|Waiting in Line: With four of ten individuals in Spain unemployed, the highest rate in Europe, many have to resort to waiting in food lines.|
Photo Credit: Getty Images, 2012
Photo Source: ExPat Newsletter
The economic crisis, and that's the right word, has hit Spain especially hard. People who never expected to be without a job, including engineers and other professionals, are now in the undignified position of having to wait in line to receive a free meal, their daily bread if you will, The Voice of America writes:
In central Madrid on a Saturday afternoon, the economic crisis seems like something only economists worry about. But in the working class suburb of Mostoles, the crisis hits home.Here at the San Simon de Rojas food-distribution center, unemployed construction worker Antonio Molino Pelaez is just one of many getting acquainted to life on the streets. "When I had a job, I had a good life. I didn't have lot of money but enough to eat. Now I can't survive. I have nothing," he says. "It affects me a lot, because I'm a man of 41 and I don't have any prospects. I don't have a future. I don't have anything."
Pelaez, who eats here six days a week — on Sundays when the food-distribution center is closed, he doesn't eat — has no wife or family to support, a fact for which he is grateful. Many people who come to the food center do have families, including the unemployed waitress who is serving the hungry; living in an abandoned building with her children and unemployed husband, she is too embarrassed to come to the center merely to take a handout.
It's a story heard over and over again. Twenty-five per cent of Spanish workers are unemployed and a growing number of them can't afford to buy enough food to live.Consider the full impact of such a statement: "a growing number of them can't afford to buy enough food to live." What that means is that those who are fortunate enough to have homes can only pay for their housing; yet after doing so, there is no money left for the necessities of life, of living, which includes food. While the economists and political leaders in Europe (and America) might debate and dicker on how nations like Spain and Greece got in such a financial mess, they do so with little understanding of how it affects the middle-class, many of whom have now slipped into poverty—through no fault of their own.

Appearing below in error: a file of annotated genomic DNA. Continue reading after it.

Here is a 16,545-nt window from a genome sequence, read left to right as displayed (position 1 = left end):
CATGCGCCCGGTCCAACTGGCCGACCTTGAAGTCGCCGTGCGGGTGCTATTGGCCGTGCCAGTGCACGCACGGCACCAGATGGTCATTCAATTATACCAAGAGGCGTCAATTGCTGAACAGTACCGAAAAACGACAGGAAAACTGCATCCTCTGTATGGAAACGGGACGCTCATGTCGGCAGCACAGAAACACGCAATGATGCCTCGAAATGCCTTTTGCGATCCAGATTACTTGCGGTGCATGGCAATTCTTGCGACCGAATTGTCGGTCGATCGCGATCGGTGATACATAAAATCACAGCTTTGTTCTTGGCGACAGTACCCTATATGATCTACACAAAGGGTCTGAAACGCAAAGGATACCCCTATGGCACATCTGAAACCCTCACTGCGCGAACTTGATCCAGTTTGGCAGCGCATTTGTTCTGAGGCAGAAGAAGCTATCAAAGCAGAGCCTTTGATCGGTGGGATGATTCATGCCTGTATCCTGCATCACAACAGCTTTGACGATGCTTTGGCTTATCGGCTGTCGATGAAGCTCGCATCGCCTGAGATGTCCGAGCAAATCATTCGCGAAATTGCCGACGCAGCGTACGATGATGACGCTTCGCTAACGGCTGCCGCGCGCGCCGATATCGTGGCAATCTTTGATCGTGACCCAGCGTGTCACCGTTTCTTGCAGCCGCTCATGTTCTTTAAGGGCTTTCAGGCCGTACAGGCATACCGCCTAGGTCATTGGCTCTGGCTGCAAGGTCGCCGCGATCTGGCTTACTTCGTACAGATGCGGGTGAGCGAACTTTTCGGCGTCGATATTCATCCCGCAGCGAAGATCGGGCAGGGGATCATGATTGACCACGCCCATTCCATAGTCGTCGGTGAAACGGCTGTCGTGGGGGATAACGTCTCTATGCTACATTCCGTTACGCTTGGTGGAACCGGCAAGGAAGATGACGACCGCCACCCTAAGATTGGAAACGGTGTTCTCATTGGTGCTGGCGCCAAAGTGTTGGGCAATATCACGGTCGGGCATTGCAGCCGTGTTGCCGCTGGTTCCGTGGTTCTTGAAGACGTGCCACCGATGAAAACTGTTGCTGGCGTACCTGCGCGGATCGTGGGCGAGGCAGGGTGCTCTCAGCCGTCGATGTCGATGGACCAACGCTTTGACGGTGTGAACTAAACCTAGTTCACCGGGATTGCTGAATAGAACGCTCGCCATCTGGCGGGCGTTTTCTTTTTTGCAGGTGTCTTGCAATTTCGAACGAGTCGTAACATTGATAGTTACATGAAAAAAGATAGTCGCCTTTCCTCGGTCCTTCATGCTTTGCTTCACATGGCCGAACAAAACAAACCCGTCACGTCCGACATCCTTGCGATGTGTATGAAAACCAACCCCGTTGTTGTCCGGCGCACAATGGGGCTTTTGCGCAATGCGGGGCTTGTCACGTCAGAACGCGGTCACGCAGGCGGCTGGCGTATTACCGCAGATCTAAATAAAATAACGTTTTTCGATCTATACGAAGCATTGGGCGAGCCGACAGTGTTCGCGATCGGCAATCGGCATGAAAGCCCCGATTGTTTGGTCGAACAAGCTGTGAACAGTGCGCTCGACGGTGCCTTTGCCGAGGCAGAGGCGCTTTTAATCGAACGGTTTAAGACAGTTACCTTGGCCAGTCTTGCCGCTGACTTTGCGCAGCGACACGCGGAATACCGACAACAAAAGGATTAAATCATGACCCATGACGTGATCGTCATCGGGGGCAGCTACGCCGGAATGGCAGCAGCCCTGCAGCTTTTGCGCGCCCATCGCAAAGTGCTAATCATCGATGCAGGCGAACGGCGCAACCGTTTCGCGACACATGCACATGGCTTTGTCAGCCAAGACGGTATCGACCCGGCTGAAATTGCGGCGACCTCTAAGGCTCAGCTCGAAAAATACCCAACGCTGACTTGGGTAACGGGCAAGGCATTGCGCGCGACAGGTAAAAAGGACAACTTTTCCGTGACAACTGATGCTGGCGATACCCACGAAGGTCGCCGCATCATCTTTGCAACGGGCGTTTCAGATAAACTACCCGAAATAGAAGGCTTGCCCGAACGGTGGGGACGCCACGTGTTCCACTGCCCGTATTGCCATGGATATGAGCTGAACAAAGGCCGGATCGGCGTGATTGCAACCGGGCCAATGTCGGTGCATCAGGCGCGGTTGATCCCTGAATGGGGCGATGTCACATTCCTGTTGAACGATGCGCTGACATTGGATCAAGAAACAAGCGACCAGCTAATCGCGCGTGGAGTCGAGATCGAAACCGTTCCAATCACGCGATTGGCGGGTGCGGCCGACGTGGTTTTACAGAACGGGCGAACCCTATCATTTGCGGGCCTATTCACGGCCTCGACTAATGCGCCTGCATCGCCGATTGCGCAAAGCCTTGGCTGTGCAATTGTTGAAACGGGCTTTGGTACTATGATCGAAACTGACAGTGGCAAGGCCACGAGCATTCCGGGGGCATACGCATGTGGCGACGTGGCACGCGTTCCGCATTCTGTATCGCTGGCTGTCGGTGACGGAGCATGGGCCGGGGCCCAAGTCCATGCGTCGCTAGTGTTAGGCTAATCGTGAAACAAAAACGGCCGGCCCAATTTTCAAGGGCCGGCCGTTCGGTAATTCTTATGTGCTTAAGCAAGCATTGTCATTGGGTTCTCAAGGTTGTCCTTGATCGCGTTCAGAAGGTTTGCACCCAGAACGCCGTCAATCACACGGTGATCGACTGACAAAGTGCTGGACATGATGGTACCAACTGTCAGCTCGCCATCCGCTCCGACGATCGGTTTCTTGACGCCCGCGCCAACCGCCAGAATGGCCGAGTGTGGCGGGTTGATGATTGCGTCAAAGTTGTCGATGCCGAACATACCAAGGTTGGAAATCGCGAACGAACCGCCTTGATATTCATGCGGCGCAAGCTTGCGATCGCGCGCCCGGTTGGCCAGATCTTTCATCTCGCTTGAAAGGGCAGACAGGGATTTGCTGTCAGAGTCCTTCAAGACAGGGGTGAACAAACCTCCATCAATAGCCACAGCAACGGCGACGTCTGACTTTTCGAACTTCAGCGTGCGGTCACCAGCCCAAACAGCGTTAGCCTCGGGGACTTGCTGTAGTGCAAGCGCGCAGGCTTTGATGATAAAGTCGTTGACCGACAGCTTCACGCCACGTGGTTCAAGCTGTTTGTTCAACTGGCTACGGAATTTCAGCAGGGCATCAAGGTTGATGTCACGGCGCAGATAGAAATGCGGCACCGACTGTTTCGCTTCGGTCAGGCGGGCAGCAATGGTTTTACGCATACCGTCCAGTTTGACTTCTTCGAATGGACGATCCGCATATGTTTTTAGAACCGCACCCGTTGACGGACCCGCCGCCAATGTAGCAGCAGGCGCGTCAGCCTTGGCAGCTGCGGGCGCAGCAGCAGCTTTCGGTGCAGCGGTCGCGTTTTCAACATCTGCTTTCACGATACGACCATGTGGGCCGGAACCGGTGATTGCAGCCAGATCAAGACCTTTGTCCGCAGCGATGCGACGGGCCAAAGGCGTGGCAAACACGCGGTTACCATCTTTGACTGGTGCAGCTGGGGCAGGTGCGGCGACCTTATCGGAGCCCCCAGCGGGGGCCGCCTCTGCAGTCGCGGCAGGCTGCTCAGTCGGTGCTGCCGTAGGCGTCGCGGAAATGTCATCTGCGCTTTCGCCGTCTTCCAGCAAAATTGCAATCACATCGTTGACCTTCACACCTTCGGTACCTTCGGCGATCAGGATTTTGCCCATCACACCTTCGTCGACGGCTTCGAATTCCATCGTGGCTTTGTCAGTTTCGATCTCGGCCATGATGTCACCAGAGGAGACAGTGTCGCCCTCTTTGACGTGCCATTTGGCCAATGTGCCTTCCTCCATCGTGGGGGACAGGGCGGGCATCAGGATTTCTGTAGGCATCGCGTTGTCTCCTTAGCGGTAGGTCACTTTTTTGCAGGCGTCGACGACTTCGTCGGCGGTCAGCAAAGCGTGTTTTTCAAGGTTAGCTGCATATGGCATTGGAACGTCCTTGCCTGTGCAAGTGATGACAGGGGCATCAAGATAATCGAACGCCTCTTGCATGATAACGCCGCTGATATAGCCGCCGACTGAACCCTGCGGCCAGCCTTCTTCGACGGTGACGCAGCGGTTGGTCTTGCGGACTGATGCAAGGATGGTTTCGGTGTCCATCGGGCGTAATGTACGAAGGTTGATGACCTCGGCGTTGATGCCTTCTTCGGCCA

Here are some facts. The nation was doing well financially, enjoying twenty years of sustained growth, and where 8 out of 10 individuals owned homes—the world's highest rate of home ownership. But Spain, like the United States, had a real estate bubble, a result of speculation and government incentives to encourage home ownership. Then the 2008 world recession hit it, and it has not yet recovered, resulting in a high unemployment rate, the New York Times reports: "In April 2012, Spain’s unemployment rate reached 24.4 percent, the highest in Europe and an especially stark figure given that the government had not yet begun to lay off public sector servants in any significant number."
Such are the hard facts and data, but that does not remotely tell the many individual stories of heartache and loss, and such facts matter little to the many millions of individuals, including professionals, who have lost their jobs, their residences and their way of life. Even if there is some bank bailout (an estimated €100bn of rescue loans has been set aside, with terms, of course) to resolve the liquidity crisis, as it is called by economists, it might be too little too late for many of the unemployed. The prospects of ever finding a job for many middle-aged men are now dimmer than ever. That's a shame; a real shame.
You can read the rest of the article at [Voice of America]